Parts of a Woman's Dress in the 1800s

Women often wore dresses with full skirts and decorative sleeves in the 1800s.
Women often wore dresses with full skirts and decorative sleeves in the 1800s. (Image: Jupiterimages/ Images)

The 1800s were a time of change for standards of dress in the Western world. Women wore multiple undergarments, which were simpler at the start of the century and became more complex later. Dresses were also more simple and natural in the early 1800s, grower more complicated as the century progressed. Toward the end of the 1800s women began to call for reform, complaining that the older style of dress was detrimental to women's well being, both physically and socially.


In the first part of the century, women wore thin, simply crafted undergarments. Over time, however, undergarments became heavier, more elaborately crafted and more restrictive. They were made fancier with adornments like lace, embroidery, crochet and ribbons. Eventually, women in the later 1800s were wearing as many as five pounds of undergarments. First came knickers, also called pantalettes, which were long bloomers made of silk or linen. Then there was a knee-length camisole or "chemise," a skirt-like slip called a petticoat and a corset. Women often wore multiple petticoats, both to give the appearance of a fuller skirt and to provide warmth.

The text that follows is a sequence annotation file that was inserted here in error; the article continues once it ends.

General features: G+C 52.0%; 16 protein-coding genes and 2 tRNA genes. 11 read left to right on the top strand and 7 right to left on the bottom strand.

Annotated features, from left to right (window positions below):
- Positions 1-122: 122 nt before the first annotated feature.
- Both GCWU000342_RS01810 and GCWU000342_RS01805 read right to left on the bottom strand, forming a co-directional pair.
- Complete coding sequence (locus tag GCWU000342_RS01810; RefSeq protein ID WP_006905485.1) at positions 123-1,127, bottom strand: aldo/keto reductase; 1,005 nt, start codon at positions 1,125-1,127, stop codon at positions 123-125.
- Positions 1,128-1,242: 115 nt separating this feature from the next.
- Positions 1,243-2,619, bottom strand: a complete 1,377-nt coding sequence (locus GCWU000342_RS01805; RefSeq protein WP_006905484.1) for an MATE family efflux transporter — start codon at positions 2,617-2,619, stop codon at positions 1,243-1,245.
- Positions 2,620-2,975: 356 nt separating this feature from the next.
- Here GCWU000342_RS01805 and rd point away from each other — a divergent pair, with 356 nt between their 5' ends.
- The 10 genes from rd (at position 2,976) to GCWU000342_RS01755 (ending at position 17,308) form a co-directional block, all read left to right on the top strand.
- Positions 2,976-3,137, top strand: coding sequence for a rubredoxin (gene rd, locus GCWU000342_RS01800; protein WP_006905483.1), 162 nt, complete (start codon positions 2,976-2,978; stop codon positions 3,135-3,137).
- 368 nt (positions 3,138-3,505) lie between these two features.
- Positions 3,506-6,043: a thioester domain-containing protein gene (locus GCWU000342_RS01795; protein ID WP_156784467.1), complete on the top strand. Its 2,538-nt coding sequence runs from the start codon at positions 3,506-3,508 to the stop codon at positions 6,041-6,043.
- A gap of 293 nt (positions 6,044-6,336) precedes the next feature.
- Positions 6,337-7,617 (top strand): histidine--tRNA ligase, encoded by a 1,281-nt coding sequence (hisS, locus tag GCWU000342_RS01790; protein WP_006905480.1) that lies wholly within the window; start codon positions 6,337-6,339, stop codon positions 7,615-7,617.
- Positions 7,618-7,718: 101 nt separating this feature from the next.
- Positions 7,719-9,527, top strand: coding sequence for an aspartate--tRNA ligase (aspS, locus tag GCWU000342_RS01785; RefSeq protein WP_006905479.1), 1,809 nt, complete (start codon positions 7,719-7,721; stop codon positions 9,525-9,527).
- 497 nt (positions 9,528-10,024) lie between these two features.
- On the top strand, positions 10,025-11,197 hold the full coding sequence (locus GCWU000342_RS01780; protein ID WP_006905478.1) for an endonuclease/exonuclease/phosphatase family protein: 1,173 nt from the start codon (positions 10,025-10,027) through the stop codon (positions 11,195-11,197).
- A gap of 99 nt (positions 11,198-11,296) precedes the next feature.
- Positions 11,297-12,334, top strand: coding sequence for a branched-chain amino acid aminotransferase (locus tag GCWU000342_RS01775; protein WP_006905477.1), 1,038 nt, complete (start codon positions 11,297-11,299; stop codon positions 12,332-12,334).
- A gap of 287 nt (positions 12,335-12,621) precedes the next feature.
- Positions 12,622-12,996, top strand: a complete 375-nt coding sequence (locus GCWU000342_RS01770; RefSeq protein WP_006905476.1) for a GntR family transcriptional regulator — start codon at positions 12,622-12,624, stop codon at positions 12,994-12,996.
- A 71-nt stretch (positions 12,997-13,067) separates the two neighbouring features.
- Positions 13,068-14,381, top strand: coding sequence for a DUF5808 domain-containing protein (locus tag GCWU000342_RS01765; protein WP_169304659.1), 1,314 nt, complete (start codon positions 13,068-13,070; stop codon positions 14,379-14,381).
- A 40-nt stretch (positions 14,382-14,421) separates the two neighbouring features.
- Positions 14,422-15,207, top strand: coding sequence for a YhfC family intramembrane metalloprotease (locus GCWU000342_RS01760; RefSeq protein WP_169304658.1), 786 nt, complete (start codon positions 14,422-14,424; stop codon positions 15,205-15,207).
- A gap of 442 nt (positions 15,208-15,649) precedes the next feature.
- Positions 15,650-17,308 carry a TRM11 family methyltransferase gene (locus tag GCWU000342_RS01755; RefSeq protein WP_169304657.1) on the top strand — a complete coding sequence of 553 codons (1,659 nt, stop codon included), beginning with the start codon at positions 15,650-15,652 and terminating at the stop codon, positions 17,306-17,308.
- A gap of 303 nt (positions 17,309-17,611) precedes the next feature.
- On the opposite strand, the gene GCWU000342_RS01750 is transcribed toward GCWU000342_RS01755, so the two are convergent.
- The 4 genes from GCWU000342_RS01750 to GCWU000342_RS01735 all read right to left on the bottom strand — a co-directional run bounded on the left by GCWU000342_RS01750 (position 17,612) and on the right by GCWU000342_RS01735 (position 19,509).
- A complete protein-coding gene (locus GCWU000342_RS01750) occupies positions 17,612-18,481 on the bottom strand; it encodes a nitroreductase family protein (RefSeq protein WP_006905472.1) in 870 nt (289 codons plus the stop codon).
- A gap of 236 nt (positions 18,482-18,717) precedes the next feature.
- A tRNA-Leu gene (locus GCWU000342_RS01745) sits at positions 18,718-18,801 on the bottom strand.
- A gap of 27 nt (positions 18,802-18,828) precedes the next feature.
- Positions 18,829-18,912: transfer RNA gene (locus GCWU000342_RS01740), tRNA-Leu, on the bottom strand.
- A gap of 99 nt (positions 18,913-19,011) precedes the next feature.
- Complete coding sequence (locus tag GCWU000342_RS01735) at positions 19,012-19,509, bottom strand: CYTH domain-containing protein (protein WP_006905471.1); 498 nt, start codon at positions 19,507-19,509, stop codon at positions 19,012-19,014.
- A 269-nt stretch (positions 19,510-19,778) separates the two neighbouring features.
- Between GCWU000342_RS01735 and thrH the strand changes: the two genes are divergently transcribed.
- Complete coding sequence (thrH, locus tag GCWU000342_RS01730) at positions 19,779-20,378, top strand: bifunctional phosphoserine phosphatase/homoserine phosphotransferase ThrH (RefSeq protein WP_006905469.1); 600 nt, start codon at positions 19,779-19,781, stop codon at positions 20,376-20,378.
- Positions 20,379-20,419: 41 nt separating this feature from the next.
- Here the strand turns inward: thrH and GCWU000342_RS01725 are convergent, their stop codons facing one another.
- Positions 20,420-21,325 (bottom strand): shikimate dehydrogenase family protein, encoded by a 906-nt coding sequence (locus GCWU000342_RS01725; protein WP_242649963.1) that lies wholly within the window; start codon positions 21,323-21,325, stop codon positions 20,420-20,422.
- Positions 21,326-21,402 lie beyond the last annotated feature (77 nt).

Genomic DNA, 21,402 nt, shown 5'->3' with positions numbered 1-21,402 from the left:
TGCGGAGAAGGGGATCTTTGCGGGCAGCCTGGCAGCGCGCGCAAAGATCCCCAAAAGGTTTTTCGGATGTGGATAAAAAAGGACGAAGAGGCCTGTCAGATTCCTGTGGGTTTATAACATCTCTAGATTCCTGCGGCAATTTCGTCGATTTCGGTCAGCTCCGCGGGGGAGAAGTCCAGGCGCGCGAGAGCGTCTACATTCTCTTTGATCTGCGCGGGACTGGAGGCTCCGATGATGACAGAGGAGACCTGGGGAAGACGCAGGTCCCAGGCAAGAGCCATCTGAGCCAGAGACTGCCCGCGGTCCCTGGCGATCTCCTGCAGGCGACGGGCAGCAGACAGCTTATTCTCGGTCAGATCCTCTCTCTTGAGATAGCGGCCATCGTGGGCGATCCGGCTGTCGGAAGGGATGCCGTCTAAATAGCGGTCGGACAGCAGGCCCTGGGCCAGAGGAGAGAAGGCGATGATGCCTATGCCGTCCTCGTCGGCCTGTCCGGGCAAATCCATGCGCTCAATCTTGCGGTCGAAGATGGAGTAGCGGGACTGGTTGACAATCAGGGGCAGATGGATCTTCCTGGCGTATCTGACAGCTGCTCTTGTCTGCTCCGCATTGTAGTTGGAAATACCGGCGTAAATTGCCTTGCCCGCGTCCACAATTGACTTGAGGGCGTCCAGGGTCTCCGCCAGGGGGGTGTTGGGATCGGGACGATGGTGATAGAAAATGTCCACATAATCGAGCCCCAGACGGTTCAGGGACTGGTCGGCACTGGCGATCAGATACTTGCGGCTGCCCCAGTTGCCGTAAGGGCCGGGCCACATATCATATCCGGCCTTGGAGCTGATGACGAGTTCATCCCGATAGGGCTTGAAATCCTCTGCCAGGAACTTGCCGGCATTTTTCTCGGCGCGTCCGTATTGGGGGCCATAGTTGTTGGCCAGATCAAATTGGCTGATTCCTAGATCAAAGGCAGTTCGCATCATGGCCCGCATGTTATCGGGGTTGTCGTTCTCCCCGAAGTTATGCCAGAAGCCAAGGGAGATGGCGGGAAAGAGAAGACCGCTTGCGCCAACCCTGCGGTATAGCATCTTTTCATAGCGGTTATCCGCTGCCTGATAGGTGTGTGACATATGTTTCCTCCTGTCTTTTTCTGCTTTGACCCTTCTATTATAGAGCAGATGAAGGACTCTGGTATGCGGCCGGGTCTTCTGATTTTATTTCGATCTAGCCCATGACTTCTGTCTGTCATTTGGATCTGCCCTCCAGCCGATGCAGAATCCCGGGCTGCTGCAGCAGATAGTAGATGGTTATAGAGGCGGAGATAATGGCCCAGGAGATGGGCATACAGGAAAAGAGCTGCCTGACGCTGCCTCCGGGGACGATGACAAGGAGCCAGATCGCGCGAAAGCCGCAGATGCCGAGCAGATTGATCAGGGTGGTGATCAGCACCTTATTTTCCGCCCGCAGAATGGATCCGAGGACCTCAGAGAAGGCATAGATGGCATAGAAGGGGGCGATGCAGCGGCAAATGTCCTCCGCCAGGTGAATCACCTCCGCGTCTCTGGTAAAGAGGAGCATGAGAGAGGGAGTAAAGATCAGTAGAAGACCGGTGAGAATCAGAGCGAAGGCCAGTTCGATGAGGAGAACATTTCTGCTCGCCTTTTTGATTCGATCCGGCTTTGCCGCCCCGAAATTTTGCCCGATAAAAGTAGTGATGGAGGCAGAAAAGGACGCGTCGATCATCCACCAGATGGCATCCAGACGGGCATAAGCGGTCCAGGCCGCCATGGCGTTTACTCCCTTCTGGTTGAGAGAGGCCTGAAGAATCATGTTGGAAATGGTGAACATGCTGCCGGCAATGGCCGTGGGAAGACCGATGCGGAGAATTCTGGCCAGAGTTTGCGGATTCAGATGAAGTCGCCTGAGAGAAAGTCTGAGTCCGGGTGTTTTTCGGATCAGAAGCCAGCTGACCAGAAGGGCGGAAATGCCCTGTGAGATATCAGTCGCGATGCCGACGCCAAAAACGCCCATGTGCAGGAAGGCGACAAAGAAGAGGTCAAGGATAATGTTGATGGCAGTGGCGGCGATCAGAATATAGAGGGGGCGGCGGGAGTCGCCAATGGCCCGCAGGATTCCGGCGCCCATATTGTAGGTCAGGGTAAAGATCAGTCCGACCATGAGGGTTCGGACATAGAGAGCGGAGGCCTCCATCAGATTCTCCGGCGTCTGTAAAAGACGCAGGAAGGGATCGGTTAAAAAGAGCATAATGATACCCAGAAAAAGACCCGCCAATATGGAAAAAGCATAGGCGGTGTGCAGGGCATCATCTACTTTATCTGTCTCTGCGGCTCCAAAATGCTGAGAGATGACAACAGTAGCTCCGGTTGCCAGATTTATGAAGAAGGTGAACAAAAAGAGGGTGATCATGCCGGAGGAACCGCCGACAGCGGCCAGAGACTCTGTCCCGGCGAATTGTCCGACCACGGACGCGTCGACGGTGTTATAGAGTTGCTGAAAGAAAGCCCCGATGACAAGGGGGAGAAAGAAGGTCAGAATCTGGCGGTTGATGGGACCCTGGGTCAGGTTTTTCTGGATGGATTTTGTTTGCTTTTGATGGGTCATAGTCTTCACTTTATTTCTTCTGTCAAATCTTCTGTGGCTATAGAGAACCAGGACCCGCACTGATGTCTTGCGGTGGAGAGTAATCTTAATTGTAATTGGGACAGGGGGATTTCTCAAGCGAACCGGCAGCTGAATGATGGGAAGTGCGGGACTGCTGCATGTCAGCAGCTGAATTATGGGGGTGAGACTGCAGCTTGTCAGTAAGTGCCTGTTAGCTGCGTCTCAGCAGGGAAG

During the first 20 years of the 19th century women wore loosely draped, high waisted dresses in shades of white. By the 1830s, dresses were more colorful and waists were slightly lower. Different sleeve styles became popular -- short sleeves with long gloves, long sleeves with puffed shoulders and sleeves with ruffles and embroidered hems. Dresses became increasingly full and elaborate as the century wore on. Fabric ranged from blue to green to pink, with tiers, ruffles, stripes and other patterns.

Mid-Century Changes

By 1840, women's dress included a stiff, binding corset and a full skirt. Skirts were first made fuller by wearing several petticoats in addition to other undergarments. During the 1850s, large, flexible, cage-frame steel skirts, called hoop skirts, became popular. They were worn under the dress to give the appearance of a large full skirt. During the 1860s the steel frame was shaped into a rear bustle, which was lighter than the hoop skirt but still restrictive. This style remained popular until the 1890s when skirts took on a somewhat more natural shape again.


As early as the 1830s women in England called for dress reform. By the 1870s American women spoke out as well. They complained that corsets damaged and weakened the spine and the heavy dresses and undergarments were difficult to move around in and unhygienic since they dragged the ground and collected dirt. Moreover, women were not able to work in such heavy, burdensome clothing. By the 1900s women wanted shorter, lighter, simpler clothing, though it would take some time to fully achieve this goal.

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